I was sitting on a pier in Provincetown the day I first read the script for "A Short History of Weird Girls." My feet were in the water and the pages got all wet in my hands. I was reading on actual paper because I was in the middle of a month off work for the first time in about four years. I was on a tech hiatus — no devices, no Wi-Fi, no Internet for 30 whole days.
The previous few years had been a ferocious tsunami of ambition that started when my parent came out. My work was a perfect escape hatch from the tumult of my personal life. After multiple seasons of my career at the speed of flapping hummingbird wings, it was finally my intention to take time off and "enjoy life," as I hear people do.
But the soul of "A Short History of Weird Girls" really fucked me up. It was the fifth episode of the first season of I Love Dick, our new series that just came out on Amazon, and it's about the sexual backstories of four of the show's female characters. The script took me straight out of vacation mode (honestly, who ever thought I could do it anyway? I have an idea for a bumper sticker that says DOWNTIME MAKES ME ANXIOUS; it's an idea I thought of during supposed downtime). I immediately called Sarah Gubbins, my collaborator and the showrunner of I Love Dick, on the ye olde flip phone I had bought for the month.
"I HAVE TO DIRECT 'WEIRD GIRLS'!" I told her. She said she couldn't hear me well and asked if she could text me later, but my phone didn't receive texts so I just moved closer to a beached rowboat in the hopes that she might hear me better. I said it again, only louder.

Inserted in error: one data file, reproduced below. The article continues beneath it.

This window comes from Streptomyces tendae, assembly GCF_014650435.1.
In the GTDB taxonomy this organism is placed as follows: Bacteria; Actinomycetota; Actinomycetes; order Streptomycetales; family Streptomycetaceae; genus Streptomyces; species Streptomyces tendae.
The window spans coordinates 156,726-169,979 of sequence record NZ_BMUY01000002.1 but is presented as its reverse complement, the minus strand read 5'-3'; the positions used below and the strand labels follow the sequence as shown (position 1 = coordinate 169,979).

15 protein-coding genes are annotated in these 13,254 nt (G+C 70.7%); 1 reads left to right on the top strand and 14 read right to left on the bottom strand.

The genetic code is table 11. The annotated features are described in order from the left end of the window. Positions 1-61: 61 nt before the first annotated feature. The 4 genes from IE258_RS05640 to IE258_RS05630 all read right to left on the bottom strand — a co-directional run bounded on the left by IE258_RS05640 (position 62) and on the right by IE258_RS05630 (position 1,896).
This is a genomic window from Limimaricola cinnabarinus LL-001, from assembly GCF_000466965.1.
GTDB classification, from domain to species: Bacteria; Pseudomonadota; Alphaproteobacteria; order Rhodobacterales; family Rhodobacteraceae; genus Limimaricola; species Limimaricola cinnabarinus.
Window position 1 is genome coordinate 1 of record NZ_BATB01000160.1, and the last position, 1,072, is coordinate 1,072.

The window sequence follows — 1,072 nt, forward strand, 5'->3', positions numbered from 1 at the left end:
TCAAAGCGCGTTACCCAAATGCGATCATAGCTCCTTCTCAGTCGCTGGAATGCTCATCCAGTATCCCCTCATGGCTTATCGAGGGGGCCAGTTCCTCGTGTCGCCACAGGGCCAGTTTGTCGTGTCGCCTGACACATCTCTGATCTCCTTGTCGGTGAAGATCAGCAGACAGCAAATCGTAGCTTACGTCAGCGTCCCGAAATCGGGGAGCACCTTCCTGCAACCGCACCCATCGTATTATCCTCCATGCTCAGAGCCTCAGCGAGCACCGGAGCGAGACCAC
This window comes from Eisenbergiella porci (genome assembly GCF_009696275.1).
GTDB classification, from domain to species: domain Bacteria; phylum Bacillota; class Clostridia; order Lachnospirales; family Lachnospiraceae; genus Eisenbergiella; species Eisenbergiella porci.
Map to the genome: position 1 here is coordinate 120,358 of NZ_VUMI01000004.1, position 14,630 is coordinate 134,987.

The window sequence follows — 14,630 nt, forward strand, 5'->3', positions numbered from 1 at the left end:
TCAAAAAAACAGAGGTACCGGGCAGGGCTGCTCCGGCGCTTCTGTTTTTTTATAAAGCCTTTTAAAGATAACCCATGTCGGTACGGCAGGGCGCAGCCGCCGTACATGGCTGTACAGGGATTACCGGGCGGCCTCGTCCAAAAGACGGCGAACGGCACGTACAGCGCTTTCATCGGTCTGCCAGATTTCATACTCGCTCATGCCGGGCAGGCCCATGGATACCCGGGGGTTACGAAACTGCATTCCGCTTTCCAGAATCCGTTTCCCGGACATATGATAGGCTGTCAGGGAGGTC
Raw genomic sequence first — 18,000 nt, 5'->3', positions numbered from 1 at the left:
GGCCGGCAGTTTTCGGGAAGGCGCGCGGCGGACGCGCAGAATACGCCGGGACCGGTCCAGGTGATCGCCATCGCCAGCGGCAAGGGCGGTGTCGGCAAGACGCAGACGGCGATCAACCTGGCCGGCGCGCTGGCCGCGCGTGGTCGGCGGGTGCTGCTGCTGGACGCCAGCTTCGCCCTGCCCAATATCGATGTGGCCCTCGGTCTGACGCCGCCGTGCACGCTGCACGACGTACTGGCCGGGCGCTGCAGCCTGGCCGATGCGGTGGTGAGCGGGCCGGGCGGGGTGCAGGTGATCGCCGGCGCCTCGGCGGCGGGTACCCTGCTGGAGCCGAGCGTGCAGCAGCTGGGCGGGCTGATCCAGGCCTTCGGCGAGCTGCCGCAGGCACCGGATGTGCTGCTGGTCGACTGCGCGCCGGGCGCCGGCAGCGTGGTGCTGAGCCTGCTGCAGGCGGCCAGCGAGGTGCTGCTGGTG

"OK, OK," she said. "But you're supposed to be taking a break. What's gotten into you?"
"I love this script. I love weird girls. I am a weird girl. I've always been a weird girl."
OK, yeah, less so now that I identify as nonbinary, but whatever.
I think I felt pretty normal up until around the age of ten. It's odd that I don't have any memories of not fitting in before then, considering that my sister and I were the only white kids in the school. We were lucky enough to live in a fantastic Chicago neighborhood called South Commons that was an urban experiment in integration. The air we breathed was a larger calling for one and all to be a living testament to the power of peace, love, social justice, civil rights, and the ERA, somehow mashed up into one big stew of purpose.
Around middle school, though, we changed schools, to a tiny Jewish day school. I was confronted with mean girls for the first time. Our fifth-grade class had five boys and four girls. I was the new fifth girl. That made us ten kids.
This should be easy, I thought — for the first time I was around people like me. Everyone was Jewish and from liberal families in Hyde Park, which was one neighborhood to the south and would ultimately become the home of one Barack Obama. But these girls, the Rachels and Debbies and Miriams, they straight-up hated me. They hated the fuck out of me. These nine kids had been in a Jewish day school from the age of zero and had been learning Hebrew, Holocaust, and upper-level science with real dissection in locked arms ever since. I was lost, but I didn't know it.